Dr. David Brownstein,  editor of Dr. David Brownstein’s Natural Way to Health newsletter, is a board-certified family physician and one of the nation’s foremost practitioners of holistic medicine. Dr. Brownstein has lectured internationally to physicians and others about his success with natural hormones and nutritional therapies in his practice. His books include Drugs That Don’t Work and Natural Therapies That Do!; Iodine: Why You Need It, Why You Can’t Live Without It; Salt Your Way To Health; The Miracle of Natural Hormones; Overcoming Arthritis, Overcoming Thyroid Disorders; The Guide to a Gluten-Free Diet; and The Guide to Healthy Eating. He is the medical director of the Center for Holistic Medicine in West Bloomfield, Mich., where he lives with his wife, Allison, and their teenage daughters, Hailey and Jessica.

Tags: thiamine | fibromyalgia | depression | fatigue

Thiamine Makes Fibromyalgia Disappear

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Friday, 09 March 2018 03:46 PM Current | Bio | Archive

Fibromyalgia is a chronic disorder characterized by muscle and trigger point pain and tenderness. Other symptoms include:

• Brain fog

• Depression

• Fatigue

• Irritability

• Stiffness

Fibromyalgia is a very common condition, yet conventional medicine does not have a good therapy to treat it. In my experience, fibromyalgia is caused by nutritional and hormonal imbalances; correcting those imbalances with natural therapies dramatically helps this condition.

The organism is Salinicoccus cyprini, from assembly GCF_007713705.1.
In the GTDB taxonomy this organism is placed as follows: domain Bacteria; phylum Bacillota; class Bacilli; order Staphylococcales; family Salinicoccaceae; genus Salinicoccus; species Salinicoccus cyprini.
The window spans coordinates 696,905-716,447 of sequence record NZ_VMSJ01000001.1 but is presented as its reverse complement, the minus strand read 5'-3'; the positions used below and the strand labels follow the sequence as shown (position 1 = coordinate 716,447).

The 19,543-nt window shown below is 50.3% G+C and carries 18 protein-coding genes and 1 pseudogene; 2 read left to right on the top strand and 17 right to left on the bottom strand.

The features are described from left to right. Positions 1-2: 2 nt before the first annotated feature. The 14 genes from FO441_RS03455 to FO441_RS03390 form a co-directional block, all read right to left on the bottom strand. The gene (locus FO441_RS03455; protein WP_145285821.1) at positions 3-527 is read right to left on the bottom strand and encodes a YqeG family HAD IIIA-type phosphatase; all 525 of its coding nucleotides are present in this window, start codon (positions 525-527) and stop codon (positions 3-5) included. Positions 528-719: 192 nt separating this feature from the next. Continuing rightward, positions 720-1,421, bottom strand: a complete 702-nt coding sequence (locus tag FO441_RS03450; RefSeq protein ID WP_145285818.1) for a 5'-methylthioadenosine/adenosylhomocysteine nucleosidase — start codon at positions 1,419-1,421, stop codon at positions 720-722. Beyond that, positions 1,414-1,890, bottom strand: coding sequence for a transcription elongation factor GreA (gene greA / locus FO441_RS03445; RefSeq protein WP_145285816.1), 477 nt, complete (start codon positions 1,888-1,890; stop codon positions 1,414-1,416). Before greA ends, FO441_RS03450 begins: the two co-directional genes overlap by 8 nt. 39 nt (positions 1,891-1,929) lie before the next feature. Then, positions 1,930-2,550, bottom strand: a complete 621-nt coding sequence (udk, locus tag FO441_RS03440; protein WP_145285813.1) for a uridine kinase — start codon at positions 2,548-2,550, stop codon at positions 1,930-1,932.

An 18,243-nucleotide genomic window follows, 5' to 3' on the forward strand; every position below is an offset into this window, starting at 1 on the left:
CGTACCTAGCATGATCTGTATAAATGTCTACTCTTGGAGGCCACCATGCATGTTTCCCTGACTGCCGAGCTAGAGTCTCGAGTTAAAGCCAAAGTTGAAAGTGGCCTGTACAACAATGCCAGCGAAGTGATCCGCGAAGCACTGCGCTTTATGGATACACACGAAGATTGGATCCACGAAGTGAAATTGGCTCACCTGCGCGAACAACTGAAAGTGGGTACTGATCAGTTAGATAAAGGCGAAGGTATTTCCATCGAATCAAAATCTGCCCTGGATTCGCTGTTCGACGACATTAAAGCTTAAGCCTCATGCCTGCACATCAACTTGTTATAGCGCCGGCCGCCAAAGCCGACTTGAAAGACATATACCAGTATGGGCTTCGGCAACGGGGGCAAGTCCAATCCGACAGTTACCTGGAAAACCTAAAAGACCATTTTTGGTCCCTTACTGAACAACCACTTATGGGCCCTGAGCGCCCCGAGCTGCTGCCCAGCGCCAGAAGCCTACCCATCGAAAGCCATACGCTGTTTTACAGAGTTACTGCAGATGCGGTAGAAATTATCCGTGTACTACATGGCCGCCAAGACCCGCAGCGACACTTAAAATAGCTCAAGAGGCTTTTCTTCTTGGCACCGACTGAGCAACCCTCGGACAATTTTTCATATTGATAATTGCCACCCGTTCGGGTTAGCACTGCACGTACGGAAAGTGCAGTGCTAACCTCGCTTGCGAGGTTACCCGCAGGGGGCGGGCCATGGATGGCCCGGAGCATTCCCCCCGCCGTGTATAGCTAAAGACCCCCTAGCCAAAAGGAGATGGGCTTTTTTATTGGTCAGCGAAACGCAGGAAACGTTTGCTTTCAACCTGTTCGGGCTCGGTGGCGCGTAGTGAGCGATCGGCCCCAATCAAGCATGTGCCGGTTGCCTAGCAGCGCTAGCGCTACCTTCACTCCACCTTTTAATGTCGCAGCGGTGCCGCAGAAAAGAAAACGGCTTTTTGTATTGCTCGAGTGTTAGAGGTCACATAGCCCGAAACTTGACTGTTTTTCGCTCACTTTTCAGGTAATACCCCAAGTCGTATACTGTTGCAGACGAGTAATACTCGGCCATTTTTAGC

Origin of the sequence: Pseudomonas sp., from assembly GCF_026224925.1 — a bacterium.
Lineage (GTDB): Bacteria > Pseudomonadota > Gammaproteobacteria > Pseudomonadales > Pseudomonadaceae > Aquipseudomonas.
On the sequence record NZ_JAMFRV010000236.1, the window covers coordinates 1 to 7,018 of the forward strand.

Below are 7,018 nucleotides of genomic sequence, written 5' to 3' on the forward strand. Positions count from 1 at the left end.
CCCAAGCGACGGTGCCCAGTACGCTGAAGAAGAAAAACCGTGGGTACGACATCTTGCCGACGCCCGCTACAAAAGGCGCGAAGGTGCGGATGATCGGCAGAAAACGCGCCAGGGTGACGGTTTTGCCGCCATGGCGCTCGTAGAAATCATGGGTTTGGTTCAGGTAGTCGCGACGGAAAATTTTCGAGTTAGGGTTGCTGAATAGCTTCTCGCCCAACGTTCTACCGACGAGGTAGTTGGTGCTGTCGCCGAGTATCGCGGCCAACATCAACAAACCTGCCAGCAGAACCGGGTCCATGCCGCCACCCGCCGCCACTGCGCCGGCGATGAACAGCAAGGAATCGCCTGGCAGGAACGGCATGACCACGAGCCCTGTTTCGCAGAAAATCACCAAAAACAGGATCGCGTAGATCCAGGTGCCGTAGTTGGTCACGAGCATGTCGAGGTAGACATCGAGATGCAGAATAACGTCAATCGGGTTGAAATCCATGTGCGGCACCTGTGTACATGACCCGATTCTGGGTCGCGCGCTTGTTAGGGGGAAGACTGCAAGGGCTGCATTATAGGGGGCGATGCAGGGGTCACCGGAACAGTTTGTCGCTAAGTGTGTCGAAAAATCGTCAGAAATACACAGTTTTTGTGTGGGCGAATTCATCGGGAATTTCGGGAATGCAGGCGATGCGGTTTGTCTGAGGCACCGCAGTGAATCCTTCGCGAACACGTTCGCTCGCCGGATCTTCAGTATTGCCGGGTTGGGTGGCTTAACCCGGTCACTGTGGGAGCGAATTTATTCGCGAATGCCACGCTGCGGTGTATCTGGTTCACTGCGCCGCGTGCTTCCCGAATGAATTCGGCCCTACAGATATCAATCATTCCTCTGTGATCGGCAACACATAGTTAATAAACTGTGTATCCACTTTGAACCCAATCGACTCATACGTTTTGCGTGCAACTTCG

Italian researcher Antonio Costantini and his associates have written a series of articles explaining how thiamine deficiency could be the underlying factor behind not only fibromyalgia, but also multiple sclerosis and Parkinson’s disease.

In his study, Dr. Costantini placed 15 fibromyalgia patients who were suffering with fatigue on high dose thiamine (600 to 1,500 mg per day orally, or 100 mg a week as an intramuscular injection).

These are large doses; the recommended daily allowance for thiamine is about 1 mg per day for adults.

Dr. Costantini noted that 93 percent of the subjects studied (14 out of 15) reported partial regression of fatigue.

Furthermore, he found a significantly lowered fibromyalgia pain scale in those subjects treated with thiamine.

He wrote, “The patients moreover reported an almost complete disappearance of fatigue-related symptoms such as an improvement of the intolerance to heat variations, sleep disorders, depression, anxiety, irritability, dry skin, lower leg swelling and tachycardia. Motor and other neurological symptoms did not show an appreciable clinical improvement.”

Dr. Costantini also noted zero side effects with the therapy after 18 months of follow-up.

I have spoken personally with Dr. Costantini and used recommendations on many patients, and my results have not been as astounding as his.

Although I have found some patients achieve miraculous results from thiamine, my findings did not match the 93 percent improvement reported.

The patients who responded best to thiamine usually had a very low baseline serum level of the vitamin.

Similar to Dr. Costantini’s results, I have also found that neurological symptoms of thiamine deficiency are often discovered late and are slower to respond than other complaints such as fatigue.

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In my experience, fibromyalgia is caused by nutritional and hormonal imbalances; correcting those imbalances with natural therapies dramatically helps this condition.
thiamine, fibromyalgia, depression, fatigue
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2018-46-09
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